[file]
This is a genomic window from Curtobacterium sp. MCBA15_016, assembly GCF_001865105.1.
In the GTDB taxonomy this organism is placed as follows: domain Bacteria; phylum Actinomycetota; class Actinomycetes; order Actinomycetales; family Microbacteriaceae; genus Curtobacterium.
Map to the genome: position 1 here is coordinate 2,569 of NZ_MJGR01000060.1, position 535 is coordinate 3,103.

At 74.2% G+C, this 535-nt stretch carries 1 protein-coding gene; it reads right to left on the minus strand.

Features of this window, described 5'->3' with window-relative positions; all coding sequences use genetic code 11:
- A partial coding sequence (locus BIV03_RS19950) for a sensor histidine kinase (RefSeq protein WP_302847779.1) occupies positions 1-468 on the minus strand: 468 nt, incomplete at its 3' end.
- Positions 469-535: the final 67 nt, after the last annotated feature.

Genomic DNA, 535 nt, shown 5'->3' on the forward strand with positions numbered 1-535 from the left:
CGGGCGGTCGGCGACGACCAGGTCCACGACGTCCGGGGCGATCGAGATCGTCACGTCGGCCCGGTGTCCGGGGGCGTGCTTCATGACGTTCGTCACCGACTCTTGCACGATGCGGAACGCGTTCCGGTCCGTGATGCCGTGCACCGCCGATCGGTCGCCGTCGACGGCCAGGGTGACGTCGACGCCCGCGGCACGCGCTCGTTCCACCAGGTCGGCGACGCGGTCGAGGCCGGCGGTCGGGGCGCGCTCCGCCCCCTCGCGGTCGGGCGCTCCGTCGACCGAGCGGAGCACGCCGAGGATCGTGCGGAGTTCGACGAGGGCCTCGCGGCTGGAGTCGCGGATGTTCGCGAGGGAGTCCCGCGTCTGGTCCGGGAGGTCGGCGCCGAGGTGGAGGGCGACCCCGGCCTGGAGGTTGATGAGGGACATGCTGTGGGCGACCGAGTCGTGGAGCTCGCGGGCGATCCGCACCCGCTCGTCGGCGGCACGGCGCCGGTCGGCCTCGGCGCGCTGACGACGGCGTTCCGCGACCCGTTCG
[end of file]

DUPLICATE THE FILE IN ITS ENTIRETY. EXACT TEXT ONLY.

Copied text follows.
This is a genomic window from Curtobacterium sp. MCBA15_016, assembly GCF_001865105.1.
In the GTDB taxonomy this organism is placed as follows: domain Bacteria; phylum Actinomycetota; class Actinomycetes; order Actinomycetales; family Microbacteriaceae; genus Curtobacterium.
Map to the genome: position 1 here is coordinate 2,569 of NZ_MJGR01000060.1, position 535 is coordinate 3,103.

At 74.2% G+C, this 535-nt stretch carries 1 protein-coding gene; it reads right to left on the minus strand.

Features of this window, described 5'->3' with window-relative positions; all coding sequences use genetic code 11:
- A partial coding sequence (locus BIV03_RS19950) for a sensor histidine kinase (RefSeq protein WP_302847779.1) occupies positions 1-468 on the minus strand: 468 nt, incomplete at its 3' end.
- Positions 469-535: the final 67 nt, after the last annotated feature.

Genomic DNA, 535 nt, shown 5'->3' on the forward strand with positions numbered 1-535 from the left:
CGGGCGGTCGGCGACGACCAGGTCCACGACGTCCGGGGCGATCGAGATCGTCACGTCGGCCCGGTGTCCGGGGGCGTGCTTCATGACGTTCGTCACCGACTCTTGCACGATGCGGAACGCGTTCCGGTCCGTGATGCCGTGCACCGCCGATCGGTCGCCGTCGACGGCCAGGGTGACGTCGACGCCCGCGGCACGCGCTCGTTCCACCAGGTCGGCGACGCGGTCGAGGCCGGCGGTCGGGGCGCGCTCCGCCCCCTCGCGGTCGGGCGCTCCGTCGACCGAGCGGAGCACGCCGAGGATCGTGCGGAGTTCGACGAGGGCCTCGCGGCTGGAGTCGCGGATGTTCGCGAGGGAGTCCCGCGTCTGGTCCGGGAGGTCGGCGCCGAGGTGGAGGGCGACCCCGGCCTGGAGGTTGATGAGGGACATGCTGTGGGCGACCGAGTCGTGGAGCTCGCGGGCGATCCGCACCCGCTCGTCGGCGGCACGGCGCCGGTCGGCCTCGGCGCGCTGACGACGGCGTTCCGCGACCCGTTCG